Face masks in the workplace: Education is Key

As published on businessinsurance.com on June 24th 2020

With face coverings as common as nametags and uniforms among workers in essential businesses during the coronavirus pandemic, experts are raising concerns over whether such protective measures are risk-free.

While government safety officials recommend employees wear masks at work to stem the spread of COVID-19, employers should educate workers on how to use face covering safely, experts say. Wearing masks continuously for hours can lead to anxiety, headaches, increased heart rate, dizziness and fatigue, said Mark Carbone, Cocoa Beach, Florida-based CEO of PN Medical, which provides respiratory training and services in the workers compensation sector.

“Our clinical research department started noticing it in grocery stores,” he said of workers’ tendency to pull masks off to catch their breath. PN Medical is conducting research on the issue, he said. Nina Bausek, PN Medical’s chief scientist, who is based in Vienna, Austria, said the “biggest issue” with regard to mask-wearing over long periods of time is “we have observed it is changing your breathing. Either you are going into hyperventilation or you are restricting your breathing,” she said. “Most people will breathe more rapidly or more shallow” when wearing a face covering for extended periods of time. Another concern is that people  retain more carbon dioxide while covering their mouth and nose, she said, adding the physiological side effect is fatigue. “When people take off their mask it appears they are trying to catch their breath,” Ms. Bausek said. “It adds to your fatigue because you are not getting enough oxygen.”

Respiratory distress and heat stress while wearing a face covering are emerging concerns, said Cory Worden, Houston-based administrator of the health care practice specialty for the American Society of Safety Professionals. The solution is to wear appropriate masks and to ensure they are “breathable,” she said. “If you have your face covered, some people may feel they can’t breathe,” she said. “With that breaks are important.” She said ASSP is stressing that workers should take breaks when necessary but ensure that they do so safely. This means knowing how to remove a mask, ensuring it does not become contaminated, and maintaining social distancing while taking a break.

The California Department of Industrial Relations, in issuing its annual summer notice to employers on heat illness prevention on Tuesday, addressed the topic of face coverings and outdoor work: “Employers should be aware that wearing face coverings can make it more difficult to breathe and harder for a worker to cool off, so additional breaks may be needed to prevent overheating. Workers should have face coverings at all times, but they should be removed in outdoor high heat conditions to help prevent overheating as long as physical distancing can be maintained.”

Will Smith, chief commercial officer for Jacksonville, Florida-based medical services provider One Call, said there are concerns that workers compensation claims for respiratory issues could become an issue. One Call has partnered with PN Medical to help inform employer clients on preventive measures. The companies are providing training materials to help employers guide their employees on mask wearing and breathing techniques.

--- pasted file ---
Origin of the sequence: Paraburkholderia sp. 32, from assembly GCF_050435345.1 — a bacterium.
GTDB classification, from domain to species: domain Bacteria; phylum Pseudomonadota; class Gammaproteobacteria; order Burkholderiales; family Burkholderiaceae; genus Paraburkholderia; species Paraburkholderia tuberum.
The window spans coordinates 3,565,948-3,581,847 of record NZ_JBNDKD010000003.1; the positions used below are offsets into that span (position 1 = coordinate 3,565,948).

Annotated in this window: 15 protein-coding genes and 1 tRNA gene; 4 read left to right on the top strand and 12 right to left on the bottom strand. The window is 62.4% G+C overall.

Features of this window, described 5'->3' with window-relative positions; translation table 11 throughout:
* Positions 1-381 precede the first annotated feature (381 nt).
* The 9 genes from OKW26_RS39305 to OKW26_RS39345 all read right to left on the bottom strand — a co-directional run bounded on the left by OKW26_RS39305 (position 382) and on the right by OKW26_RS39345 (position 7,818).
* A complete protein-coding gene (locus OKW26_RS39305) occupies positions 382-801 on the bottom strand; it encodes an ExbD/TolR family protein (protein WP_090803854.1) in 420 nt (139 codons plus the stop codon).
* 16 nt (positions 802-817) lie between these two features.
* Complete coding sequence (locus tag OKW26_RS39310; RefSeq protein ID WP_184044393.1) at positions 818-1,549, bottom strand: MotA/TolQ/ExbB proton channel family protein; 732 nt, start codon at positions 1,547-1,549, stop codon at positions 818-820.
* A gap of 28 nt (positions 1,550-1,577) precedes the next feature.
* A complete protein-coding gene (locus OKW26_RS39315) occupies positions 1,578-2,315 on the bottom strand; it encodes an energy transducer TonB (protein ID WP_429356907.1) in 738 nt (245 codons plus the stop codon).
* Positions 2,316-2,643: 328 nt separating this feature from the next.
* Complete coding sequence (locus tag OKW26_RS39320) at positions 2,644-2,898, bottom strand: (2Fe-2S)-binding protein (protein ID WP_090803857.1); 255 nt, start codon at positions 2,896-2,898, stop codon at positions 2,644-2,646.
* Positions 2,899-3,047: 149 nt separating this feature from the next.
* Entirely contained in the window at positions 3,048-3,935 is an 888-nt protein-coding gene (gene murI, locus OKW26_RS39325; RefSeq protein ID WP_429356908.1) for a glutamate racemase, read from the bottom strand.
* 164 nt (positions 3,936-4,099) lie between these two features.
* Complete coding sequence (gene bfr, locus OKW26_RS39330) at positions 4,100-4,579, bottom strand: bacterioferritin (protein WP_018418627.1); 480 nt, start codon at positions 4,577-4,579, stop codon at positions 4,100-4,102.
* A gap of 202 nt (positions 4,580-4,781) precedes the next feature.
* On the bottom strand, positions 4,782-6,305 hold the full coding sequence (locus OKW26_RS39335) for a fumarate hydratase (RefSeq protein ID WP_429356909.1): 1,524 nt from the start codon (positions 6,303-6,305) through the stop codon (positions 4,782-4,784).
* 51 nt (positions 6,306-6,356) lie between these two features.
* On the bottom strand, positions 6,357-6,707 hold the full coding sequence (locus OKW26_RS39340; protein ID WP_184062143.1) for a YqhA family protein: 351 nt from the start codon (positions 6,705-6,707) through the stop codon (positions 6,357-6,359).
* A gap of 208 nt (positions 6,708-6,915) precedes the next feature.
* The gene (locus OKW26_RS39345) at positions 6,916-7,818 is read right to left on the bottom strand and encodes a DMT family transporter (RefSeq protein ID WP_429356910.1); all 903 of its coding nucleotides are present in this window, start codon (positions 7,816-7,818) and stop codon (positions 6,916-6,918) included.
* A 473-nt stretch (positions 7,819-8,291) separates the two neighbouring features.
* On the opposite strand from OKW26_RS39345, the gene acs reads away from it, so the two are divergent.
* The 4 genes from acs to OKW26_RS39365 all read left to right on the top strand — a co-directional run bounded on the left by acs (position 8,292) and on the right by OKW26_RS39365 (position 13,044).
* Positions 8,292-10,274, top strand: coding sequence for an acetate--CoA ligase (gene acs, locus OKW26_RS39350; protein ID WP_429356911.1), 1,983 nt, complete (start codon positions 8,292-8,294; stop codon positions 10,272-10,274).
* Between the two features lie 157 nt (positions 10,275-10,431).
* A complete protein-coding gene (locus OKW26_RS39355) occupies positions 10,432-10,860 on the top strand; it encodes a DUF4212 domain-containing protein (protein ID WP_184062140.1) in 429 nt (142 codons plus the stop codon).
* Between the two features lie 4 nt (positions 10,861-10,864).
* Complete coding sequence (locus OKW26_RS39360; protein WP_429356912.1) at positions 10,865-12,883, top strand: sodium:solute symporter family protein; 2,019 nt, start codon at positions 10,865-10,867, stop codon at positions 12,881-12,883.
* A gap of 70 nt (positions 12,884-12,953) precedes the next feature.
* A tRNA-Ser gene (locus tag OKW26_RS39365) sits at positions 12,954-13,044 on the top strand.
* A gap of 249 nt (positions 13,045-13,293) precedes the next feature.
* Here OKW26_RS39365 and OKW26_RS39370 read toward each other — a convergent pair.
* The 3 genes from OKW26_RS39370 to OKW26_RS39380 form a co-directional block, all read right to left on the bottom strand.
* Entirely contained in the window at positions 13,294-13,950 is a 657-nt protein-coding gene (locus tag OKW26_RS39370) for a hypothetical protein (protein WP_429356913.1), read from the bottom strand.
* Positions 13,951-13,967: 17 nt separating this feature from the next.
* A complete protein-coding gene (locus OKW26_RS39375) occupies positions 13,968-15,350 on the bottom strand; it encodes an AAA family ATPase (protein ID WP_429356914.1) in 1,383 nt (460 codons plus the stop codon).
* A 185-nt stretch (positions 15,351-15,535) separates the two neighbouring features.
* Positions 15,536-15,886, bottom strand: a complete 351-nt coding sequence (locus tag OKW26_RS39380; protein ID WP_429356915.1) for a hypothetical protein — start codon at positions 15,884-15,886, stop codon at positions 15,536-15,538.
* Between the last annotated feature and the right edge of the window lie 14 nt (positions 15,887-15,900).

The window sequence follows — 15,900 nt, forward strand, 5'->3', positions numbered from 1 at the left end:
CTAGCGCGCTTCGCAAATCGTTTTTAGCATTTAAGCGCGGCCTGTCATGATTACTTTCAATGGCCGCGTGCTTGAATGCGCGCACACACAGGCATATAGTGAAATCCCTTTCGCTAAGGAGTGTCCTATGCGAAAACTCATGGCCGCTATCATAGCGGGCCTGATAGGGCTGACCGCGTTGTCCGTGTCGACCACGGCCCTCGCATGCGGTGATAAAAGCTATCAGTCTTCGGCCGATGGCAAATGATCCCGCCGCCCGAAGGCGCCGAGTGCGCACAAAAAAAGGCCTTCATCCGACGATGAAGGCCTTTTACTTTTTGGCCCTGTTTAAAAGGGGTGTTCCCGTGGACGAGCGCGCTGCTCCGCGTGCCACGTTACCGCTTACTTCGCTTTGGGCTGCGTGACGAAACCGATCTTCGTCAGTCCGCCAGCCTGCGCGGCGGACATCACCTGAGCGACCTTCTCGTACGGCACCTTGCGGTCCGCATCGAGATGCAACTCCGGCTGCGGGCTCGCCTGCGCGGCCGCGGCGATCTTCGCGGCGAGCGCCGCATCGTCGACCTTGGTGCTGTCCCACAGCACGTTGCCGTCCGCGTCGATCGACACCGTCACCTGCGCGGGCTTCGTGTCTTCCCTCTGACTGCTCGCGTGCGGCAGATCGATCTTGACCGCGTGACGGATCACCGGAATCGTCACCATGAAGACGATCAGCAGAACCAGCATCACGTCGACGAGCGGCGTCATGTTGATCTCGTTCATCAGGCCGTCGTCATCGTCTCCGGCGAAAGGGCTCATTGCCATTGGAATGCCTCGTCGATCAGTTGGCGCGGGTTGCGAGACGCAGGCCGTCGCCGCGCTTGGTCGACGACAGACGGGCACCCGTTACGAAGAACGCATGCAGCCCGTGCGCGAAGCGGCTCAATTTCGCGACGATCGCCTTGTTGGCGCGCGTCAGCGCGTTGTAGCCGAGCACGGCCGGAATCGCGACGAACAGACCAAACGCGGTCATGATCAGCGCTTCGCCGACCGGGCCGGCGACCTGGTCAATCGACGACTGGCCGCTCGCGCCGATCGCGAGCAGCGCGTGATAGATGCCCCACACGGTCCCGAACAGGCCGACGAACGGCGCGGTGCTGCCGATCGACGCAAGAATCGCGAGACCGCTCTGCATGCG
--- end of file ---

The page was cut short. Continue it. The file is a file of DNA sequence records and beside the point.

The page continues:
“Wearing masks eight to 10 hours a day when most of us have never had to do that is going to call for some education,” he said. “We are thinking in terms of preventing injury. The bottom line is you have this change in breathing patterns,” Mr. Carbone said. “We are not trying to trash the mask. We don’t want to trash the mask; you have to wear it. … You need a protocol” for safe breathing.

Several comp insurers are catching on to the idea that providing face coverings must come with a dose of education on proper mask wearing, which many in the industry said is a practice that is not going away anytime soon. The Centers for Disease Control and Prevention, whose guidance ties into that provided by the U.S. Occupational Safety and Health Administration, is calling on mask-wearing indefinitely as a way to curb the spread of the virus.

Julie Bolton, Houston-based vice president of casualty risk engineering for Zurich North America, said “proactive training” on masks and other personal protective equipment is on the rise and will likely evolve. “You can’t just give somebody PPE; you have to do the training,” she said. “The big thing with masks is ensuring that employees understand how to wear them, how to put them on, and how to take them off.”

“There is a fair amount of confusion out there” concerning personal protective equipment, said Dave Anderson, Hartford, Connecticut-based technical director of the risk control industrial hygiene specialist group at Travelers Cos. Inc. “There’s a lot of guidance … and different levels of training” in the workforce.

“Communication is vital to not confusing people,” said Scott Humphrey, Hartford, Connecticut-based second vice president of risk control at Travelers, which is accustomed to providing training on respiratory protections in industries that typically call for personal protective equipment, such as health care and welding. COVID-19 protections are no different, he said. “You definitely don’t hand someone a face covering without telling them how to use it.”

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